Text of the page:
9. Motivation for Evaluation: A roadmap for Improving Program Efficacy

    Science.gov (United States)

    Taber, J. J.; Bohon, W.; Bravo, T. K.; Dorr, P. M.; Hubenthal, M.; Johnson, J. A.; Sumy, D. F.; Welti, R.; Davis, H. B.

    2016-12-01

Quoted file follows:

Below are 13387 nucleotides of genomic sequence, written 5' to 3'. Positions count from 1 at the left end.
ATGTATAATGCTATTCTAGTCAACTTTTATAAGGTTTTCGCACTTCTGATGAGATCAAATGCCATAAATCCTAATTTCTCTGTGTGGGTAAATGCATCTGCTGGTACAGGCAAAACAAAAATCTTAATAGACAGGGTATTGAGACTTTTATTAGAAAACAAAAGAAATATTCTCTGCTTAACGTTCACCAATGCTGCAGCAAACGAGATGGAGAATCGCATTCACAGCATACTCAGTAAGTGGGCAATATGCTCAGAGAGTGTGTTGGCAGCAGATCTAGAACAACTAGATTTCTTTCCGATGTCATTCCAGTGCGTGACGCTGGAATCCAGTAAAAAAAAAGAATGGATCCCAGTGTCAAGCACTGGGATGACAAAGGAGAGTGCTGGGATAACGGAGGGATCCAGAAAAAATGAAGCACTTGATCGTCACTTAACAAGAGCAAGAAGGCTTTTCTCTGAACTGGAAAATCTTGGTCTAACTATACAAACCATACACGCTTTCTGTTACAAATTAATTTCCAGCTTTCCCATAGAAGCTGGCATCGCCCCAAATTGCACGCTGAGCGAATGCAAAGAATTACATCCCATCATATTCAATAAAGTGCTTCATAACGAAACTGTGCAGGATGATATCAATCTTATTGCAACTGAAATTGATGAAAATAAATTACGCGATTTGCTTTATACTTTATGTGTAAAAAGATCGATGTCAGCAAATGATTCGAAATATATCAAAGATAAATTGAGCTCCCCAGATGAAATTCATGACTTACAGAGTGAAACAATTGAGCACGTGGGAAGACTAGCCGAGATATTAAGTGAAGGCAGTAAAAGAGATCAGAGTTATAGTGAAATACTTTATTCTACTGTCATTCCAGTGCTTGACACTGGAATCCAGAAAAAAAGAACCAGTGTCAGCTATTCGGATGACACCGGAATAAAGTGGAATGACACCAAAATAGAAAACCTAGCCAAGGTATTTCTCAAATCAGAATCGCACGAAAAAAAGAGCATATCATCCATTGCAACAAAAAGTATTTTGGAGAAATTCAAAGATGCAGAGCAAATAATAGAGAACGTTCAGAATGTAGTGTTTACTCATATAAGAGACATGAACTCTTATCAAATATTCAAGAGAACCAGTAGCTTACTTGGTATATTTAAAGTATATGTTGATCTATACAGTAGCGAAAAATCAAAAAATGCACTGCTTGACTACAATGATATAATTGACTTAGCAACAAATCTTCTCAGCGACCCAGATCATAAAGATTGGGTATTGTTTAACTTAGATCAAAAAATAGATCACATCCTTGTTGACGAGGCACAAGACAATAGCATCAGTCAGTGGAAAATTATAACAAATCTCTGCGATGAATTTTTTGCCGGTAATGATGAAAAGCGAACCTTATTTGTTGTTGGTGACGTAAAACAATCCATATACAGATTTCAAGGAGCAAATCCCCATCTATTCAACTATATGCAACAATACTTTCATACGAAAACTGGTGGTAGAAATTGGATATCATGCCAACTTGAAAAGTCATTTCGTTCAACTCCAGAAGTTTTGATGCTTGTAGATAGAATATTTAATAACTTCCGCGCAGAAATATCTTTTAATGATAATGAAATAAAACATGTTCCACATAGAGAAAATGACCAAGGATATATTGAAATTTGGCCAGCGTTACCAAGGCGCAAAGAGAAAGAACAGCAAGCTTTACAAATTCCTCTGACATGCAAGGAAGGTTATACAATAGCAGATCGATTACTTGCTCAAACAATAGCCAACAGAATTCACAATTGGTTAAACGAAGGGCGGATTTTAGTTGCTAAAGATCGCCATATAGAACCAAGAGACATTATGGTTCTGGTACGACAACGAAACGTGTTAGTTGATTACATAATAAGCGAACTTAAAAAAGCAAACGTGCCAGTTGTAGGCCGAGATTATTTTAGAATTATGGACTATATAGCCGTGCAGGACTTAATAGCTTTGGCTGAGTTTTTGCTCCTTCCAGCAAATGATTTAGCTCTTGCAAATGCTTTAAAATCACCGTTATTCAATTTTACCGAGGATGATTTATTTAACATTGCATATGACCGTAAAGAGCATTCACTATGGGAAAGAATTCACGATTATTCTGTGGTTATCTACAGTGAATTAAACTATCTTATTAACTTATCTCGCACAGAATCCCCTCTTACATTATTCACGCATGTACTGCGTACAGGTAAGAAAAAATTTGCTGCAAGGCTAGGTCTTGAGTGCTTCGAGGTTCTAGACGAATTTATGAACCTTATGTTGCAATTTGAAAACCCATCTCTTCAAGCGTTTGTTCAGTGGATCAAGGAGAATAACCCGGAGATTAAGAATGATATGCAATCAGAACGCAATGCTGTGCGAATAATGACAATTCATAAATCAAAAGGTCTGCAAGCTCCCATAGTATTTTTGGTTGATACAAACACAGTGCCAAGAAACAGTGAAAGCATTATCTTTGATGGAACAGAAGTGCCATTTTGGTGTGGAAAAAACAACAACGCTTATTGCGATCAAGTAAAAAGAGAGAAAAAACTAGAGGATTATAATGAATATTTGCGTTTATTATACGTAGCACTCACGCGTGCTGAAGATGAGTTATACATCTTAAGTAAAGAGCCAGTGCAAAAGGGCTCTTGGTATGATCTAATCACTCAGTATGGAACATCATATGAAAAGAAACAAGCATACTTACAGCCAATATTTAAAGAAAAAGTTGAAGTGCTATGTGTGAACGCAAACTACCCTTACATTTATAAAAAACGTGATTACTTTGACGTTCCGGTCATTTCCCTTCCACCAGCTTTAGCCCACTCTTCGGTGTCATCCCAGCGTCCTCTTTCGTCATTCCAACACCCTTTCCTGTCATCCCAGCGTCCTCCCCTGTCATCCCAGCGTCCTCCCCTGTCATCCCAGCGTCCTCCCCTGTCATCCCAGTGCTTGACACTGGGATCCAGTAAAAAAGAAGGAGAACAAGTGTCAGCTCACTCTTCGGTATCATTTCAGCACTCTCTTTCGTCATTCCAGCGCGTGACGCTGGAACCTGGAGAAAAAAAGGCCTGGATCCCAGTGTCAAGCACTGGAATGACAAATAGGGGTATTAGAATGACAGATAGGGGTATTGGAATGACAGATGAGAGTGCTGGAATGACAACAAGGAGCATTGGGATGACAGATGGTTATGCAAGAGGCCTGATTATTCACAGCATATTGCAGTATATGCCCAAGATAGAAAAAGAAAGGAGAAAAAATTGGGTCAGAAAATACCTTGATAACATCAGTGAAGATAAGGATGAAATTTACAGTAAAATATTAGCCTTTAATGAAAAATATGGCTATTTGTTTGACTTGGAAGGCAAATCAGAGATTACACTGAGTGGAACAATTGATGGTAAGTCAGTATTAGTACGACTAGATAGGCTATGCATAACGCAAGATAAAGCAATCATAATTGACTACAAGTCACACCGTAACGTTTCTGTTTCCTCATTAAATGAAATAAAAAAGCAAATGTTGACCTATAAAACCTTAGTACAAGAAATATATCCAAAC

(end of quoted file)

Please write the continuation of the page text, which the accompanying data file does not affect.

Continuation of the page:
Over the past year, the Incorporated Research Institutions for Seismology (IRIS) Education and Public Outreach (EPO) program has undertaken a new effort to increase the rigor with which it evaluates its programs and products. More specifically we sought to make evaluation an integral part of our EPO staff's work, enable staff to demonstrate why we do the activities we do, enhance the impact or our products and programs, and empower staff to be able to make evidence-based claims. The challenges we faced included a modest budget, finding an applicable approach to both new and legacy programs ranging from formal and informal education to public outreach, and implementing the process without overwhelming staff. The Collaborative Impact Analysis Method (IAM; Davis and Scalice, 2015) was selected as it allowed us to combine the EPO staff's knowledge of programs, audiences and content with the expertise of an outside evaluation expert, through consultations and a qualitative rubric assessing the initial state of each product/program's evaluation. Staff then developed action plans to make incremental improvements to the evaluation of programs over time. We have found that this approach promotes the development of staff knowledge and skills regarding evaluation, provides a common language among staff, increases enthusiasm to collect and share data, encourages discussions of evaluative approaches when planning new activities, and improves each program's ability to capture the intended and unintended effects on the behaviors, attitudes, skills, interests, and/or knowledge of users/participants. We will share the initial IAM Scores for products and programs in the EPO portfolio, along with examples of the action plans for several key products and programs, and the impact that implementing those actions plans has had on our evaluations. Davis, H. & Scalice, D. (2015). Evaluate the Impact of your Education and Outreach Program Using the Quantitative Collaborative Impact Analysis